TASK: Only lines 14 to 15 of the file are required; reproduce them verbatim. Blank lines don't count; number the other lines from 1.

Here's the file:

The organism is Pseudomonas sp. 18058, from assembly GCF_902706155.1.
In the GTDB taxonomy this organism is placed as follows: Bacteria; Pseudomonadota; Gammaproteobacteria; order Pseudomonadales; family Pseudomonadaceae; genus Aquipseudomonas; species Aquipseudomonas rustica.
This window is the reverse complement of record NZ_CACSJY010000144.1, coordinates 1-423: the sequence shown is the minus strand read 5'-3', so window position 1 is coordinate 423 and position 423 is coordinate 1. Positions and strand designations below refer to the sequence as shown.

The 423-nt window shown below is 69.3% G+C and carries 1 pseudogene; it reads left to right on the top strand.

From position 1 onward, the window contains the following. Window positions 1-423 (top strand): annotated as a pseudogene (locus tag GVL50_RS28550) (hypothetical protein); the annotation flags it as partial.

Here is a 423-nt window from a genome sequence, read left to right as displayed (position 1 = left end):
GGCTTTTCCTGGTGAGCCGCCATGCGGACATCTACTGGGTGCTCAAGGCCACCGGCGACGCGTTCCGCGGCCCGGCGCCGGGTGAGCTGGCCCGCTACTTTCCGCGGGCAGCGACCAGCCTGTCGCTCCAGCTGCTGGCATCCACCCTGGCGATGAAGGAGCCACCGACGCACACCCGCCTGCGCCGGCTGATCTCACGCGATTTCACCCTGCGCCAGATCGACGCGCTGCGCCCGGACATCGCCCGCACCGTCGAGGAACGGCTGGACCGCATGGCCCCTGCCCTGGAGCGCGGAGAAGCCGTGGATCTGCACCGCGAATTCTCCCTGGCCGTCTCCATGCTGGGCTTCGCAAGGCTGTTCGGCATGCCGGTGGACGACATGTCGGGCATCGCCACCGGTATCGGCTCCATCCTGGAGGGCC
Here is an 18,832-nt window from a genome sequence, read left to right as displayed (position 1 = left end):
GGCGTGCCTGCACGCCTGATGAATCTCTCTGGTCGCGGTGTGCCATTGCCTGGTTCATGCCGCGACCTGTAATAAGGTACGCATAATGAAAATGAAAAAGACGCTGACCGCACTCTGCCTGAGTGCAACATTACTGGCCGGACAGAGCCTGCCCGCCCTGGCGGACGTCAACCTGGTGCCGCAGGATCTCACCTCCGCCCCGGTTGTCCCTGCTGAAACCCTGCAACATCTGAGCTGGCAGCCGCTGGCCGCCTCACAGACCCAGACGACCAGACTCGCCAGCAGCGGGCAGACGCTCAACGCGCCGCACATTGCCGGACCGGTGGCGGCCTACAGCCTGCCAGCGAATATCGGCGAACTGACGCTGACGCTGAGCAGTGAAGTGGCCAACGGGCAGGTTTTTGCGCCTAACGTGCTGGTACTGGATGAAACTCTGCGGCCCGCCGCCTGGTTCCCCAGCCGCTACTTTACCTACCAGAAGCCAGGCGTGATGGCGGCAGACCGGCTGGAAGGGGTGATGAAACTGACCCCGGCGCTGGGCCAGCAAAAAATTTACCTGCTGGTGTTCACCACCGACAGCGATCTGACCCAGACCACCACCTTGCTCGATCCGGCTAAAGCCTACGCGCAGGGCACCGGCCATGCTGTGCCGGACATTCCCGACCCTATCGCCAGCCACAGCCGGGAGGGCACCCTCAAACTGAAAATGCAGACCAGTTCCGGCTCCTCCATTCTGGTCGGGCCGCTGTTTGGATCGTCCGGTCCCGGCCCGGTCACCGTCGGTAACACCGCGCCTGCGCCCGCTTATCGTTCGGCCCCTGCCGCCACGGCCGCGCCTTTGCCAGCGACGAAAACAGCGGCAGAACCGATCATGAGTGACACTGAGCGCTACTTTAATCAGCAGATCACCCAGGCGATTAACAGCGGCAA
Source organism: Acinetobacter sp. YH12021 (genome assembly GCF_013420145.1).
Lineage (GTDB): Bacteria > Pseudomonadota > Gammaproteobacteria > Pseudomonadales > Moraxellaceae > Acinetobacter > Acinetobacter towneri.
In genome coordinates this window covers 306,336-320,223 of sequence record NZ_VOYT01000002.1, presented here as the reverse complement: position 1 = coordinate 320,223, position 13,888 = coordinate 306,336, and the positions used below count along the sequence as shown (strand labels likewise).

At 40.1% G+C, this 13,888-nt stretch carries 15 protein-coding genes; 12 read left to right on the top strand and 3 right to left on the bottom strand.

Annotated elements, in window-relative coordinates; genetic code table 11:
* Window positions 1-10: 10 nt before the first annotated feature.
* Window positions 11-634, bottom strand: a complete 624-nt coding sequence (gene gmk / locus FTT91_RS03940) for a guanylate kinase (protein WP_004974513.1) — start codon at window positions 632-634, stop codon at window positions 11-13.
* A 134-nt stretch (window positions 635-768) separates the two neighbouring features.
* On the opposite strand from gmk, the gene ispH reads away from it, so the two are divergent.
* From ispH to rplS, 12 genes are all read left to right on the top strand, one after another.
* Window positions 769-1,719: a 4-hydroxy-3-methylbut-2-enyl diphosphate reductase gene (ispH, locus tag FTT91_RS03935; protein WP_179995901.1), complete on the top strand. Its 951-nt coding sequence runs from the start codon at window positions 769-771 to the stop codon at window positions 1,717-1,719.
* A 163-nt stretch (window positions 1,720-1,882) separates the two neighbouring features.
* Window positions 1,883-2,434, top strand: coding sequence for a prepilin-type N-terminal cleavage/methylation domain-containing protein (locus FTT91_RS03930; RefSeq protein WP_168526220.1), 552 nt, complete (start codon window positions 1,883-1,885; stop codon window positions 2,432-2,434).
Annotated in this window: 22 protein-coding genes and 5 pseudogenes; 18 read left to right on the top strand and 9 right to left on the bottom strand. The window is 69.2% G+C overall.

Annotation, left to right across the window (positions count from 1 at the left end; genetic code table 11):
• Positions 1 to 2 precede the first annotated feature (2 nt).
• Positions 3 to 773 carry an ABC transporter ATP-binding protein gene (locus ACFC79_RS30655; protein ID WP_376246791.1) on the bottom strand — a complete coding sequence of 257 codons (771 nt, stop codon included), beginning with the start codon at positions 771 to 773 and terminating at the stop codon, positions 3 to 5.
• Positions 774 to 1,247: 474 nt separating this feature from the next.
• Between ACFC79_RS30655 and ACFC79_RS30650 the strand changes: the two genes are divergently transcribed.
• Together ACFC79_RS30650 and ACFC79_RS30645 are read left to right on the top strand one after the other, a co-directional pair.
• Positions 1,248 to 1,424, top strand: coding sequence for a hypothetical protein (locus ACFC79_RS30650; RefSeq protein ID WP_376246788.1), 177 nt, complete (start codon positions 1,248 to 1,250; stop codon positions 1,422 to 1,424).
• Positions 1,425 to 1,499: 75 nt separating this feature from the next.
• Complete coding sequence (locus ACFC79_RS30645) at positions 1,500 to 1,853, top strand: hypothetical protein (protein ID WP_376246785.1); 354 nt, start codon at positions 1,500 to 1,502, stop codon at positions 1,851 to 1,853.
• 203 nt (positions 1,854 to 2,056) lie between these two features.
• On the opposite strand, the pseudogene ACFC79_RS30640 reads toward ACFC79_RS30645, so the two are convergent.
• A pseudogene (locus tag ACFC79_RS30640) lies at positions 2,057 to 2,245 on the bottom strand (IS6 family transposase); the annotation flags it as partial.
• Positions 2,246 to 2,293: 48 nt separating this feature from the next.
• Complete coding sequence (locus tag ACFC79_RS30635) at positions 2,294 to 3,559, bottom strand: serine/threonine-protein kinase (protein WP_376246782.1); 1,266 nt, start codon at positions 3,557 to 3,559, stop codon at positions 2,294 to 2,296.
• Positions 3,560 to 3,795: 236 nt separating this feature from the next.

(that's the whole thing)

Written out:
Annotated elements, in window-relative coordinates; genetic code table 11:
* Window positions 1-10: 10 nt before the first annotated feature.